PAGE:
• Particle [0073] 140 may have any composition that enables it to be manipulated by a magnetic field. Suitable compositions have been described above in connection with the embodiments of FIGS. 1-8. For example, the composition may include at least one magnetic component and may also include one or more non-magnetic components. Particle 140 may have any of the shapes and sizes described above as desired for the particular the application. It may also be desirable for species 110 to be selectively attached to particle 140 as described above. That is, species 110 may be attached to particle 140 under certain conditions and may be released from particle 140 under other conditions. Particles 140 may also be dispersed in a fluid 130.
  • Fluid [0074] 130 may be pumped through microfluidic channels 120 by any suitable means. For example, in some embodiments, capillary action is used to draw fluid through microfluidic channels 120. In other embodiments, fluid 130 is drawn through microfluidic channels 120 using gravitational flow or siphoning techniques. Alternatively, pressure-induced methods to cause fluid flow are used in some embodiments of the invention. For example, a syringe pump or a peristaltic pump may be used to drive fluid through microfluidic channels 120. In still other embodiments, fluid flow is electrically induced. For example, fluids containing charged particles move preferentially in a direction under the influence of an applied electric field. Alternatively, fluid flow may be generated using electroosmotic techniques.
  • Microfluidic channels [0075] 120 may be used to transport species through microfluidic system 100. The channels may include any region within the system through which fluid flows or may be contained within, such as a reaction chamber or “cell.” As used herein, “channel” refers to any region within system 100 through which fluid 130 can flow, including, but not limited to, channels and other passageways, reaction chambers or cells, or the like, for example, as illustrated in FIG. 9. Channels may be sealed at one end, be open at both ends, or may have a plurality of inlets and outlets. Multiple inlets and outlets within channel 120 may be able to handle one fluid or several fluids simultaneously. Channel 120 may further be connected to other components within microfluidic system 100 having other functions.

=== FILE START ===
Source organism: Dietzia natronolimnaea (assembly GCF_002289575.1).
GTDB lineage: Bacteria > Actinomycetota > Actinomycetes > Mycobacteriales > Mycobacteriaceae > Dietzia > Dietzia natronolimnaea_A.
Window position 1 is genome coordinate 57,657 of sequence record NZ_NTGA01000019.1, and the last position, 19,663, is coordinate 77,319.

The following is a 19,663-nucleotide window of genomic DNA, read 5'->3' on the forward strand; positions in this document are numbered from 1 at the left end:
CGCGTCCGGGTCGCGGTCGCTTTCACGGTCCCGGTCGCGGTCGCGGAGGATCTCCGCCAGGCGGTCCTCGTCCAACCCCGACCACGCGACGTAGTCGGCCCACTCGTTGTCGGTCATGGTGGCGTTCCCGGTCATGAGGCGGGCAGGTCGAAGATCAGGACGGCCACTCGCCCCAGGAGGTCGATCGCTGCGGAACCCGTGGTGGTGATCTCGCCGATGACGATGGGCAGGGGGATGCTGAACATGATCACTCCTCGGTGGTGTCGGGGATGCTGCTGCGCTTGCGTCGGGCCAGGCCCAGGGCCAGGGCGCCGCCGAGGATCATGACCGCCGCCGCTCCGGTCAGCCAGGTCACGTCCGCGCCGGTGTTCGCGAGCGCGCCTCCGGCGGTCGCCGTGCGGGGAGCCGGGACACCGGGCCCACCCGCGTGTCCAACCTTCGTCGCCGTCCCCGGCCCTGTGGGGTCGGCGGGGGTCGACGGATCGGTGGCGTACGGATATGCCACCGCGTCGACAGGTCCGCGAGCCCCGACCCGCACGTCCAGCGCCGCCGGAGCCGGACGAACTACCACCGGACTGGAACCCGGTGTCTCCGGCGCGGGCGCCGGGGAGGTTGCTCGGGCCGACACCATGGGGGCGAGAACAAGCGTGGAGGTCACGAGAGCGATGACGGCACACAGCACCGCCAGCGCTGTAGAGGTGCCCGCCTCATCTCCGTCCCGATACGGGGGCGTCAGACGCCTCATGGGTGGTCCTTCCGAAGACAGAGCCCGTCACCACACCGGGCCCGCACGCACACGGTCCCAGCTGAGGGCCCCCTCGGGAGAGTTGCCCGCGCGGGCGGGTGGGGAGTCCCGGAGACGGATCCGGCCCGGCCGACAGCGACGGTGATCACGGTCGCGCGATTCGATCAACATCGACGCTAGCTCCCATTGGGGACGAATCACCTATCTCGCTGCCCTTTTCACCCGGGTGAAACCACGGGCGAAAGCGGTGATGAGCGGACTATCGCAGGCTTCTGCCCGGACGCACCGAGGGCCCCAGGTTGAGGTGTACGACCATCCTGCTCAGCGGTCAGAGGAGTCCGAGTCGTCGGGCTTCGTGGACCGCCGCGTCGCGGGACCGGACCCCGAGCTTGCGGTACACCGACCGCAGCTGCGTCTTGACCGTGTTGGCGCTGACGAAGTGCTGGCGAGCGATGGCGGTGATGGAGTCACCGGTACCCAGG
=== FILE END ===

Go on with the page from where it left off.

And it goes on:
• The microfluidic channels [0076] 120 may have a variety of different dimensions, as required for a particular application of microfluidic system 100. Typical channel widths are less than about 500 μm. In other cases, shorter channel widths are desired, such as widths of less than about 100 μm or less than about 50 μm. Shorter channel widths may be desired, for example, when a pattern requires a large number of channels. Generally, channel lengths are less than about 5 cm. Shorter channel lengths may be utilized in some cases, such as channels with lengths of less than about 5 mm, or less than about 0.5 mm. In some embodiments, system 100 may include a number of channels 120 which have different lengths or widths.
  • Microfluidic channels [0077] 120 may also have different shapes or configurations, which include tapered channels or channels with enlarged regions. In some cases, channel 120 may include a closed end that defines, for example, an enlarged region that may have a width greater than that of the length of the channel. Such enlarged regions may be used, for example, storing or temporary holding of species 110.
  • It should be understood that in some embodiments channels are not formed or defined in a substrate. For example, as shown in FIG. 15, channel may be defined within a freestanding tube, such as a glass tube. [0078]